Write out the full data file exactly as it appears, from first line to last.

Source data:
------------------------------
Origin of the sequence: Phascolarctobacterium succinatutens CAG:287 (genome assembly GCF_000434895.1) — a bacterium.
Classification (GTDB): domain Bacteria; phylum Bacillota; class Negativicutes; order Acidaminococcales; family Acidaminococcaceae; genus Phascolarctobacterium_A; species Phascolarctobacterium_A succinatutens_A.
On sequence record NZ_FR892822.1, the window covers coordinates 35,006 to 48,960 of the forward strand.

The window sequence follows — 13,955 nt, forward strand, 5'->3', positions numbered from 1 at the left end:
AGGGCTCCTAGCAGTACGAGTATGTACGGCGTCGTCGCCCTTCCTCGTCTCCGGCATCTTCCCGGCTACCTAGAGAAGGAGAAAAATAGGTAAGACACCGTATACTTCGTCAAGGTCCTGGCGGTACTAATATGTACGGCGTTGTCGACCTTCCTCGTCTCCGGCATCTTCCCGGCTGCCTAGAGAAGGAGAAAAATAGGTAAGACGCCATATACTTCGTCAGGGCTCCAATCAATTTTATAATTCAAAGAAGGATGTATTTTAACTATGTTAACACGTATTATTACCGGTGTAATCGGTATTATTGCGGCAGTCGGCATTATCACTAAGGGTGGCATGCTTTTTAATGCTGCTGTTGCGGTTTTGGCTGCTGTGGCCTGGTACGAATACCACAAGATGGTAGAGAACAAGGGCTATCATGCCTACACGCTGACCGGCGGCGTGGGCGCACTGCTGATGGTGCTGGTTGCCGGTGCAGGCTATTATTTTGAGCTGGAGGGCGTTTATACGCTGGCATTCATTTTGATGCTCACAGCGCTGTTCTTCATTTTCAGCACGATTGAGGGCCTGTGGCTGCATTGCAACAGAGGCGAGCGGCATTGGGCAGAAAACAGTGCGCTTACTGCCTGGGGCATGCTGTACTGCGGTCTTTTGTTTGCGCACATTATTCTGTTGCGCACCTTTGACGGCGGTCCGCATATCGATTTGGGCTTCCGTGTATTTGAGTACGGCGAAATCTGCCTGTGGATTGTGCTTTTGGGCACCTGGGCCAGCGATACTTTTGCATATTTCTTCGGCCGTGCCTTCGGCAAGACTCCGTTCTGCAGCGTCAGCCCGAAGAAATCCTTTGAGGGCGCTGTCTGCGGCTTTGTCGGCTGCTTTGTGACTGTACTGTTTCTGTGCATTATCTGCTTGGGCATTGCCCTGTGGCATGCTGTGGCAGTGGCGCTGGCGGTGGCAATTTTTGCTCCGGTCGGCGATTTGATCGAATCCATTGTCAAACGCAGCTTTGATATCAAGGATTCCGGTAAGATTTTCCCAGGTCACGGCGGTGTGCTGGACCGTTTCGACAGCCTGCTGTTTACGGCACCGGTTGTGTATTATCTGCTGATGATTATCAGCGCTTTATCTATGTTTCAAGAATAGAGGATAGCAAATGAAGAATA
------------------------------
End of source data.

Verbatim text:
Origin of the sequence: Phascolarctobacterium succinatutens CAG:287 (genome assembly GCF_000434895.1) — a bacterium.
Classification (GTDB): domain Bacteria; phylum Bacillota; class Negativicutes; order Acidaminococcales; family Acidaminococcaceae; genus Phascolarctobacterium_A; species Phascolarctobacterium_A succinatutens_A.
On sequence record NZ_FR892822.1, the window covers coordinates 35,006 to 48,960 of the forward strand.

The window sequence follows — 13,955 nt, forward strand, 5'->3', positions numbered from 1 at the left end:
AGGGCTCCTAGCAGTACGAGTATGTACGGCGTCGTCGCCCTTCCTCGTCTCCGGCATCTTCCCGGCTACCTAGAGAAGGAGAAAAATAGGTAAGACACCGTATACTTCGTCAAGGTCCTGGCGGTACTAATATGTACGGCGTTGTCGACCTTCCTCGTCTCCGGCATCTTCCCGGCTGCCTAGAGAAGGAGAAAAATAGGTAAGACGCCATATACTTCGTCAGGGCTCCAATCAATTTTATAATTCAAAGAAGGATGTATTTTAACTATGTTAACACGTATTATTACCGGTGTAATCGGTATTATTGCGGCAGTCGGCATTATCACTAAGGGTGGCATGCTTTTTAATGCTGCTGTTGCGGTTTTGGCTGCTGTGGCCTGGTACGAATACCACAAGATGGTAGAGAACAAGGGCTATCATGCCTACACGCTGACCGGCGGCGTGGGCGCACTGCTGATGGTGCTGGTTGCCGGTGCAGGCTATTATTTTGAGCTGGAGGGCGTTTATACGCTGGCATTCATTTTGATGCTCACAGCGCTGTTCTTCATTTTCAGCACGATTGAGGGCCTGTGGCTGCATTGCAACAGAGGCGAGCGGCATTGGGCAGAAAACAGTGCGCTTACTGCCTGGGGCATGCTGTACTGCGGTCTTTTGTTTGCGCACATTATTCTGTTGCGCACCTTTGACGGCGGTCCGCATATCGATTTGGGCTTCCGTGTATTTGAGTACGGCGAAATCTGCCTGTGGATTGTGCTTTTGGGCACCTGGGCCAGCGATACTTTTGCATATTTCTTCGGCCGTGCCTTCGGCAAGACTCCGTTCTGCAGCGTCAGCCCGAAGAAATCCTTTGAGGGCGCTGTCTGCGGCTTTGTCGGCTGCTTTGTGACTGTACTGTTTCTGTGCATTATCTGCTTGGGCATTGCCCTGTGGCATGCTGTGGCAGTGGCGCTGGCGGTGGCAATTTTTGCTCCGGTCGGCGATTTGATCGAATCCATTGTCAAACGCAGCTTTGATATCAAGGATTCCGGTAAGATTTTCCCAGGTCACGGCGGTGTGCTGGACCGTTTCGACAGCCTGCTGTTTACGGCACCGGTTGTGTATTATCTGCTGATGATTATCAGCGCTTTATCTATGTTTCAAGAATAGAGGATAGCAAATGAAGAATA